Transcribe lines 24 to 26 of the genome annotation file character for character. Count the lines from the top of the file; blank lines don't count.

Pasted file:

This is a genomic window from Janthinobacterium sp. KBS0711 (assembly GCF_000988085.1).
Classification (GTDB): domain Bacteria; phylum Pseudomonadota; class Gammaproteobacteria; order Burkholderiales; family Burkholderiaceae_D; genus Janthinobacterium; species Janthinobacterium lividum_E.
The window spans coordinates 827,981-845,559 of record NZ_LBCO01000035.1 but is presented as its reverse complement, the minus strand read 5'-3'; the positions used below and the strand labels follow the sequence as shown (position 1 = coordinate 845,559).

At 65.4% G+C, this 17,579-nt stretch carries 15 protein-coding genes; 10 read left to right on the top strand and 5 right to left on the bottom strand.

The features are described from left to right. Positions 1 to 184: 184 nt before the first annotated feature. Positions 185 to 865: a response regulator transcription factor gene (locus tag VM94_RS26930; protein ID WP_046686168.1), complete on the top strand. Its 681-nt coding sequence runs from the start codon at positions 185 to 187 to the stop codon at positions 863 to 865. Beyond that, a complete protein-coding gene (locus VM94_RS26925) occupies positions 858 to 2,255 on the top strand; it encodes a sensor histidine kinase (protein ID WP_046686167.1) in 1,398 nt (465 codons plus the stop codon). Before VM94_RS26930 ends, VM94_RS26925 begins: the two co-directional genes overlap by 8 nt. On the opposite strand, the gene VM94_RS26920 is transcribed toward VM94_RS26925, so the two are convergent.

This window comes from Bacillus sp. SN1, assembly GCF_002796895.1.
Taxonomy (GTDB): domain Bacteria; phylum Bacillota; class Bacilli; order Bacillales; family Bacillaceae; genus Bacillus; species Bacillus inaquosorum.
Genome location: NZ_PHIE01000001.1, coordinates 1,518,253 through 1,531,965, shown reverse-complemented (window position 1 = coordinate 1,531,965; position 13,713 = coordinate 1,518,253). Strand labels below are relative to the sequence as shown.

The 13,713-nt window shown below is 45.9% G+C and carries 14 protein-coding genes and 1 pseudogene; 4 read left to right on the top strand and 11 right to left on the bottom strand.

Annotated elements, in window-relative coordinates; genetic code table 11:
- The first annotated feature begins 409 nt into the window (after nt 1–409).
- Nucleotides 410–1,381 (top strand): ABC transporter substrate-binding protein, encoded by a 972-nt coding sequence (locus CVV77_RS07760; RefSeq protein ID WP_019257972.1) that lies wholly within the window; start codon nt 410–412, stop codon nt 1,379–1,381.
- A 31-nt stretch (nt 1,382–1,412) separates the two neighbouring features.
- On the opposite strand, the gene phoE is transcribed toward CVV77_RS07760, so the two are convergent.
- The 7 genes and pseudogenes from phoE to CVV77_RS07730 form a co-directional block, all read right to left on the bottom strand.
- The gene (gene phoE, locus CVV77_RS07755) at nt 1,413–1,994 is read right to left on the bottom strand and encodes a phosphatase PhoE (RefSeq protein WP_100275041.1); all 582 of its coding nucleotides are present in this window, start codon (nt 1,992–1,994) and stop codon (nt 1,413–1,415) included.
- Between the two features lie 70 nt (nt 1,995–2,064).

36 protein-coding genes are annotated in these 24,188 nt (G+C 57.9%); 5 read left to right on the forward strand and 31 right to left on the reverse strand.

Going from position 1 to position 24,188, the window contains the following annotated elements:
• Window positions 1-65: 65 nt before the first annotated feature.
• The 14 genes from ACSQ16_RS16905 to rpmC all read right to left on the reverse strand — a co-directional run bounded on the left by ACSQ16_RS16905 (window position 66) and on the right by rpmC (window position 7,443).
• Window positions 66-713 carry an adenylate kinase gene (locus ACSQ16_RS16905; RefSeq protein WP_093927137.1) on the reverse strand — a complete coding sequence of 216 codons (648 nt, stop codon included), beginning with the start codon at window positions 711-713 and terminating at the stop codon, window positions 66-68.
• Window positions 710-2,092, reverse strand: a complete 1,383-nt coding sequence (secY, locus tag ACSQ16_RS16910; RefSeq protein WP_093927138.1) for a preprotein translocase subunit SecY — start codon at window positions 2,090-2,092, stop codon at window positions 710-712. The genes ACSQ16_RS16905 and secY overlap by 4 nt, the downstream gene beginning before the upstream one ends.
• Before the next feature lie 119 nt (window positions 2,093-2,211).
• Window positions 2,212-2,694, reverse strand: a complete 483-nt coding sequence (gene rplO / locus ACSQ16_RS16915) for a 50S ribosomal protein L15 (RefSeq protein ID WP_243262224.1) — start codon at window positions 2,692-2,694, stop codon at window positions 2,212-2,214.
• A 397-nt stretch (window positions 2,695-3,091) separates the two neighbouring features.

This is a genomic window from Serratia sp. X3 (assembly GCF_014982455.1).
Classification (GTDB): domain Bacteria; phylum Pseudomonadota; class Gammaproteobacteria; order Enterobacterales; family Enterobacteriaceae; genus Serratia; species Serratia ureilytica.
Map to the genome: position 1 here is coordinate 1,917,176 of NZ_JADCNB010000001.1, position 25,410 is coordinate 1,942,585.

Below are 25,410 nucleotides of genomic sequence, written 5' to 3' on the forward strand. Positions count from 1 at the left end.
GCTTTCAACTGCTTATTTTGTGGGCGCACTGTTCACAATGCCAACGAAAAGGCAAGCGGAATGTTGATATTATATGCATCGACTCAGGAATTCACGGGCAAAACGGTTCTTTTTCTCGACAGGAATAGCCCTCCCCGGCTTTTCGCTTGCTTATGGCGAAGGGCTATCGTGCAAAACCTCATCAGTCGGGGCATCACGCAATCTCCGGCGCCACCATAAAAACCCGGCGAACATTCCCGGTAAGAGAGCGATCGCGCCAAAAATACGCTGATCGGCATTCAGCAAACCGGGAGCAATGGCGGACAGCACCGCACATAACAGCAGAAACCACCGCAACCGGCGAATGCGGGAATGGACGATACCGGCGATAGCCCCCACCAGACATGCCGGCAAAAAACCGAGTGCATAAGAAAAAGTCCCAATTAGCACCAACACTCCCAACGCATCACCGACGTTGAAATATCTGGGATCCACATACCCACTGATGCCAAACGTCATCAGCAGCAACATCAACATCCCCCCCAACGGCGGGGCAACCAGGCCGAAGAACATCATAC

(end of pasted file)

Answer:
• Before the next feature lie 119 nt (window positions 2,093-2,211).
• Window positions 2,212-2,694, reverse strand: a complete 483-nt coding sequence (gene rplO / locus ACSQ16_RS16915) for a 50S ribosomal protein L15 (RefSeq protein ID WP_243262224.1) — start codon at window positions 2,692-2,694, stop codon at window positions 2,212-2,214.
• A 397-nt stretch (window positions 2,695-3,091) separates the two neighbouring features.